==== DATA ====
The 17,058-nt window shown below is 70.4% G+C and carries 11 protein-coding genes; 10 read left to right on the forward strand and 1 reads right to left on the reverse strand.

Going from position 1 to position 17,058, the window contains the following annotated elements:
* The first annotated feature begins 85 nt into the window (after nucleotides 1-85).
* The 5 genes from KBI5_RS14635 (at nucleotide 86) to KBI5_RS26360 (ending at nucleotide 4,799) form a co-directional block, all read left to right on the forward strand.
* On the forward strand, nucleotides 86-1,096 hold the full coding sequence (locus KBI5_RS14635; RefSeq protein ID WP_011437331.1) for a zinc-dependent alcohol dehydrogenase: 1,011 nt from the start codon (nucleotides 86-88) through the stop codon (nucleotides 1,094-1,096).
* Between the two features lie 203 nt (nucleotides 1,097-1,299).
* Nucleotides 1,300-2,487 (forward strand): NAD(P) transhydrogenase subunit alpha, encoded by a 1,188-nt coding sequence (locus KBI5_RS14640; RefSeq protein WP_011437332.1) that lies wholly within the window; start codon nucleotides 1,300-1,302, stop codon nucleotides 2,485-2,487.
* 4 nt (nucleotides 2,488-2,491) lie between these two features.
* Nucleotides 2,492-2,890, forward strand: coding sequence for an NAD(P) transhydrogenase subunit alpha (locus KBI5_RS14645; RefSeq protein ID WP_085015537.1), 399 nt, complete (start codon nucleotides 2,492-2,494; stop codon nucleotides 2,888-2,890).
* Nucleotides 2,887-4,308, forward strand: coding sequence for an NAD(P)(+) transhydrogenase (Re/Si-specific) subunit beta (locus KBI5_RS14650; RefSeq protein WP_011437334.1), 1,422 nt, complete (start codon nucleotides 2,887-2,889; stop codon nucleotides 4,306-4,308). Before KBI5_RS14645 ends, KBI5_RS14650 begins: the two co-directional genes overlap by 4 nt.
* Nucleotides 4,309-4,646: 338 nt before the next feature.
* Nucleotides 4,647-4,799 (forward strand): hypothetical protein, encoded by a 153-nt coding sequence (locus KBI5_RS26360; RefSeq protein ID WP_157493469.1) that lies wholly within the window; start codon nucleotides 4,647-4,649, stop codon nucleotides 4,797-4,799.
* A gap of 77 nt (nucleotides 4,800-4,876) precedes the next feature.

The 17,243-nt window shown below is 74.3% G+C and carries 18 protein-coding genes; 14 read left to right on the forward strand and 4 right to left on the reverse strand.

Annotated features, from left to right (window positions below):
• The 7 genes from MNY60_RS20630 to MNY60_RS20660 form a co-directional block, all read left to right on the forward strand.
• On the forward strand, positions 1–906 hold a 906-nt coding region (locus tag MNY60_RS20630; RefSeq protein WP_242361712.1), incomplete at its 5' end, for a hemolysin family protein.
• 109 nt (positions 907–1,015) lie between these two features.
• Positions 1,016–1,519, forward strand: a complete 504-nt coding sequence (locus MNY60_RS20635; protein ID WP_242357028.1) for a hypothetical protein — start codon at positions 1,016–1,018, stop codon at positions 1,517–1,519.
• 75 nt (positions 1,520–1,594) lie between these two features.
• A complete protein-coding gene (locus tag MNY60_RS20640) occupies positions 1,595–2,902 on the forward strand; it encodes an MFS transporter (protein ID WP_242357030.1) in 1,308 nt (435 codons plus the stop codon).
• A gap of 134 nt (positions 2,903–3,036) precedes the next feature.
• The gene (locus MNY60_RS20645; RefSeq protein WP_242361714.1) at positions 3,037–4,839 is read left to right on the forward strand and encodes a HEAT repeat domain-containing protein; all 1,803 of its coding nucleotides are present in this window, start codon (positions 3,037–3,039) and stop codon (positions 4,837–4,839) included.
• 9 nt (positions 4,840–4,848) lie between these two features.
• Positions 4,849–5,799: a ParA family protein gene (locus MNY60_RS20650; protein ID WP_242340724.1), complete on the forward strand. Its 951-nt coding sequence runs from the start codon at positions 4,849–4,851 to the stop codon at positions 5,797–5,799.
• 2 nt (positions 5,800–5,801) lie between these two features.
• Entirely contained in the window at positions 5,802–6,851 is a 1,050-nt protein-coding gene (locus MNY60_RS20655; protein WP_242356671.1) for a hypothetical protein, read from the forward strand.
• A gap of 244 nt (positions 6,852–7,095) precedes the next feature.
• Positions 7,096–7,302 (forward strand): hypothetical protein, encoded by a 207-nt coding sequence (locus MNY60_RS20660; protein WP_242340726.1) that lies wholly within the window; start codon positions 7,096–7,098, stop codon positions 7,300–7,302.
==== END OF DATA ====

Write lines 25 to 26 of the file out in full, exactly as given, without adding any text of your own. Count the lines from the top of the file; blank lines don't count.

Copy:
• Positions 4,849–5,799: a ParA family protein gene (locus MNY60_RS20650; protein ID WP_242340724.1), complete on the forward strand. Its 951-nt coding sequence runs from the start codon at positions 4,849–4,851 to the stop codon at positions 5,797–5,799.
• 2 nt (positions 5,800–5,801) lie between these two features.